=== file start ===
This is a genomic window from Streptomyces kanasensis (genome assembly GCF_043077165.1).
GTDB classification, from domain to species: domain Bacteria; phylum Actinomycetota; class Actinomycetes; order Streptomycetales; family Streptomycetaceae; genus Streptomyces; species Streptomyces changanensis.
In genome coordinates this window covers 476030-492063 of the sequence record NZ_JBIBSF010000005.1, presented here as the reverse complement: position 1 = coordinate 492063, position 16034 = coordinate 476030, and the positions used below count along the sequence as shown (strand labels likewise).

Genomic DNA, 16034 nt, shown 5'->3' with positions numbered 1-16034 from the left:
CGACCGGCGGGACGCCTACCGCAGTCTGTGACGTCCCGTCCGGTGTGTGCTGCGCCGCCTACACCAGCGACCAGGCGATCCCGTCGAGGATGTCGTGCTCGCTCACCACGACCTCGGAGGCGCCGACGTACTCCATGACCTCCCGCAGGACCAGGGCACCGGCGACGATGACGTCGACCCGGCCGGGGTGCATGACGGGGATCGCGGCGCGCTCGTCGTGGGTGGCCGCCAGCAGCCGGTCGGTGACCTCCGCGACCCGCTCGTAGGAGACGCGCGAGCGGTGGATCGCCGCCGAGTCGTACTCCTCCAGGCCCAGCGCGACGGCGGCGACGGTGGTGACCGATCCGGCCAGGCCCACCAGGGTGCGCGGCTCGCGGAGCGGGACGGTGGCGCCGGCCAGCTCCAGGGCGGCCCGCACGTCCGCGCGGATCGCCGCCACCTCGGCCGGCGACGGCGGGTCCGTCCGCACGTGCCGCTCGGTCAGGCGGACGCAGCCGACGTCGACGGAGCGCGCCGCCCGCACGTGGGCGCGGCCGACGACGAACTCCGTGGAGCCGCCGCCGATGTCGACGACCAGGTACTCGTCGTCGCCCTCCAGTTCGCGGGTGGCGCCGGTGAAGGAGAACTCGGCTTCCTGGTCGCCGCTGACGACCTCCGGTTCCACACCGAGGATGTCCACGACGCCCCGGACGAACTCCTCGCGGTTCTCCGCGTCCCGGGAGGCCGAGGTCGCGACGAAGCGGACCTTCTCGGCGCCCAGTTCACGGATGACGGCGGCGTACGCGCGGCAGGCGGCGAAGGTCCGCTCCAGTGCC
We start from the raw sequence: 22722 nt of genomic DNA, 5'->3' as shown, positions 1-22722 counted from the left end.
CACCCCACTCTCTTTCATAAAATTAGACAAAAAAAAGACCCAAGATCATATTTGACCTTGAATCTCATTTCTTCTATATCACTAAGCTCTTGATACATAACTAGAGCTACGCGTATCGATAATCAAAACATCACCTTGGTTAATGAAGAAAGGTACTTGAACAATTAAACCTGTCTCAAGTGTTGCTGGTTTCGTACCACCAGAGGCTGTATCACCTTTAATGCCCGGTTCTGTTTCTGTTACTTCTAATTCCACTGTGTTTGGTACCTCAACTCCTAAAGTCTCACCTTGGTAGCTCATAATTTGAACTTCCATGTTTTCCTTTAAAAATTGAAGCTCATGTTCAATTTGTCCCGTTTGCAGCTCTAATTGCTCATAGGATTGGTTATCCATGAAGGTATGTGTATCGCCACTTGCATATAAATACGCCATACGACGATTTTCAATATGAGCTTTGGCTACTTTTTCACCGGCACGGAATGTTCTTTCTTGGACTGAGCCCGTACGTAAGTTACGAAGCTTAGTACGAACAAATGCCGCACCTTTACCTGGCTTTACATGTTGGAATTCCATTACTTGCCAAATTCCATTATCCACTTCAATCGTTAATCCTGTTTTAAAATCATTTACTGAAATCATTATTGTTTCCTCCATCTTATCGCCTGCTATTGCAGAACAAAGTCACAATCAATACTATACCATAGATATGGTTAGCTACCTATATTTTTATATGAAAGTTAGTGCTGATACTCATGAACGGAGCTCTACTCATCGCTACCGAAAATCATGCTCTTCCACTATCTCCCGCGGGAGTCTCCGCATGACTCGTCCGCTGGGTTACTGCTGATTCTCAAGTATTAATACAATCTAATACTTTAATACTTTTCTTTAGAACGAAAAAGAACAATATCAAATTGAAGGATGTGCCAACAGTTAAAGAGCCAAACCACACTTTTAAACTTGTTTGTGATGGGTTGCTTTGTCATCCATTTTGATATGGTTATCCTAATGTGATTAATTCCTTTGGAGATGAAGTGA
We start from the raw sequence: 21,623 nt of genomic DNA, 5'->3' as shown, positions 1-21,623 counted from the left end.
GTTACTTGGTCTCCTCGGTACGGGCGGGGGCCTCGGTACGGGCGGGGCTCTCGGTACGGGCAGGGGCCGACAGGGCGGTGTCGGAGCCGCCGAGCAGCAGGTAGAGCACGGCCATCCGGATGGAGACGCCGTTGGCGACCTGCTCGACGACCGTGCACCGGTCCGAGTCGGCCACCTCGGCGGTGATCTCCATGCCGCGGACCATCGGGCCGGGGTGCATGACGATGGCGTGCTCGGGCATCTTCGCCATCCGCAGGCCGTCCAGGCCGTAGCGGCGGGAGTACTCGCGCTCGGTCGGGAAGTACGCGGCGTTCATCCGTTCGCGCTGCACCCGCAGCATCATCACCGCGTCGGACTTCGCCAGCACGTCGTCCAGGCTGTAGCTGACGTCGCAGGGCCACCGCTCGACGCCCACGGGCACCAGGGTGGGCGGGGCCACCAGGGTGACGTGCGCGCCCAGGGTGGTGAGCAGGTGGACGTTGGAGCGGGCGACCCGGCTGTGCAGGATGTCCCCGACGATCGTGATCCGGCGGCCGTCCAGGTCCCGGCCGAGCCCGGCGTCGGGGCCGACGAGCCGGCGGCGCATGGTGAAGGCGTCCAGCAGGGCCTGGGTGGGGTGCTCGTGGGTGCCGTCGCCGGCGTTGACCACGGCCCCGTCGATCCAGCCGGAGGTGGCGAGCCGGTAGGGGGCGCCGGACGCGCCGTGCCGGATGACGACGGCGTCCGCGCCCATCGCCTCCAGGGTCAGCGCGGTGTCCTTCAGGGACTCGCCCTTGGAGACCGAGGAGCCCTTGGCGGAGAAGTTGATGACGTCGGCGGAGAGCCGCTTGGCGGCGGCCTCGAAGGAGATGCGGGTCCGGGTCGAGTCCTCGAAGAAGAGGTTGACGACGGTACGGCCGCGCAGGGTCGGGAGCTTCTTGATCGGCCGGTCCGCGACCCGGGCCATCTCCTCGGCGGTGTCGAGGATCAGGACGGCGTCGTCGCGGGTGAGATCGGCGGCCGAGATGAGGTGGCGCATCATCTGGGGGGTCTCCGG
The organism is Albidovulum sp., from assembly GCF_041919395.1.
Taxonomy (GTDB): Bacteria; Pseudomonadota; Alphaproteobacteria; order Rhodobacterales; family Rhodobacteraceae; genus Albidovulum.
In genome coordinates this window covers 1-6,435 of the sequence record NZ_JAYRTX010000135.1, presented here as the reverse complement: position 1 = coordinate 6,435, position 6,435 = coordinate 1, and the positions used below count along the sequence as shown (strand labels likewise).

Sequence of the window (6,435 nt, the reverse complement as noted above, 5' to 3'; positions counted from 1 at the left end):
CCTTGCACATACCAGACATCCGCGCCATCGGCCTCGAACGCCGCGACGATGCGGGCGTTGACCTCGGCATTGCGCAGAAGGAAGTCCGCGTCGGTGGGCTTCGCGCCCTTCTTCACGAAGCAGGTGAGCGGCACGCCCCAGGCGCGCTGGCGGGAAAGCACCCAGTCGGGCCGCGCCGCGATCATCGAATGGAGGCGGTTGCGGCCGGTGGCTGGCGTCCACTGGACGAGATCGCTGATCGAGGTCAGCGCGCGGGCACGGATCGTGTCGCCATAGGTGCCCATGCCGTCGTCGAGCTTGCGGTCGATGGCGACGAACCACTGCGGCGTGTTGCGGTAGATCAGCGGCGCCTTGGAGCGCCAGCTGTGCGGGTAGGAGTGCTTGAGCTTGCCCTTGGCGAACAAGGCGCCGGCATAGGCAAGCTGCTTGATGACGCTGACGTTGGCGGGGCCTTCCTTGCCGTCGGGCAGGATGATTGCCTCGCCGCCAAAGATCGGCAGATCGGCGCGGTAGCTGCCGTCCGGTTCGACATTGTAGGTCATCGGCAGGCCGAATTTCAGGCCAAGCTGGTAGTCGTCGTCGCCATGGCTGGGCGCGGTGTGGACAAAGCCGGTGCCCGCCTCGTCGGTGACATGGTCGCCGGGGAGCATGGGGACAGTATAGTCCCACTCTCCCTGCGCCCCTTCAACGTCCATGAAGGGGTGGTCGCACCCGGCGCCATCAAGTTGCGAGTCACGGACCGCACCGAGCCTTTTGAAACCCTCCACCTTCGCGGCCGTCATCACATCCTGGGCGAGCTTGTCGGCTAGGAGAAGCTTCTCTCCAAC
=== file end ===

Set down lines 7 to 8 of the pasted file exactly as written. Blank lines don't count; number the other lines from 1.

CACCCCACTCTCTTTCATAAAATTAGACAAAAAAAAGACCCAAGATCATATTTGACCTTGAATCTCATTTCTTCTATATCACTAAGCTCTTGATACATAACTAGAGCTACGCGTATCGATAATCAAAACATCACCTTGGTTAATGAAGAAAGGTACTTGAACAATTAAACCTGTCTCAAGTGTTGCTGGTTTCGTACCACCAGAGGCTGTATCACCTTTAATGCCCGGTTCTGTTTCTGTTACTTCTAATTCCACTGTGTTTGGTACCTCAACTCCTAAAGTCTCACCTTGGTAGCTCATAATTTGAACTTCCATGTTTTCCTTTAAAAATTGAAGCTCATGTTCAATTTGTCCCGTTTGCAGCTCTAATTGCTCATAGGATTGGTTATCCATGAAGGTATGTGTATCGCCACTTGCATATAAATACGCCATACGACGATTTTCAATATGAGCTTTGGCTACTTTTTCACCGGCACGGAATGTTCTTTCTTGGACTGAGCCCGTACGTAAGTTACGAAGCTTAGTACGAACAAATGCCGCACCTTTACCTGGCTTTACATGTTGGAATTCCATTACTTGCCAAATTCCATTATCCACTTCAATCGTTAATCCTGTTTTAAAATCATTTACTGAAATCATTATTGTTTCCTCCATCTTATCGCCTGCTATTGCAGAACAAAGTCACAATCAATACTATACCATAGATATGGTTAGCTACCTATATTTTTATATGAAAGTTAGTGCTGATACTCATGAACGGAGCTCTACTCATCGCTACCGAAAATCATGCTCTTCCACTATCTCCCGCGGGAGTCTCCGCATGACTCGTCCGCTGGGTTACTGCTGATTCTCAAGTATTAATACAATCTAATACTTTAATACTTTTCTTTAGAACGAAAAAGAACAATATCAAATTGAAGGATGTGCCAACAGTTAAAGAGCCAAACCACACTTTTAAACTTGTTTGTGATGGGTTGCTTTGTCATCCATTTTGATATGGTTATCCTAATGTGATTAATTCCTTTGGAGATGAAGTGA
We start from the raw sequence: 21,623 nt of genomic DNA, 5'->3' as shown, positions 1-21,623 counted from the left end.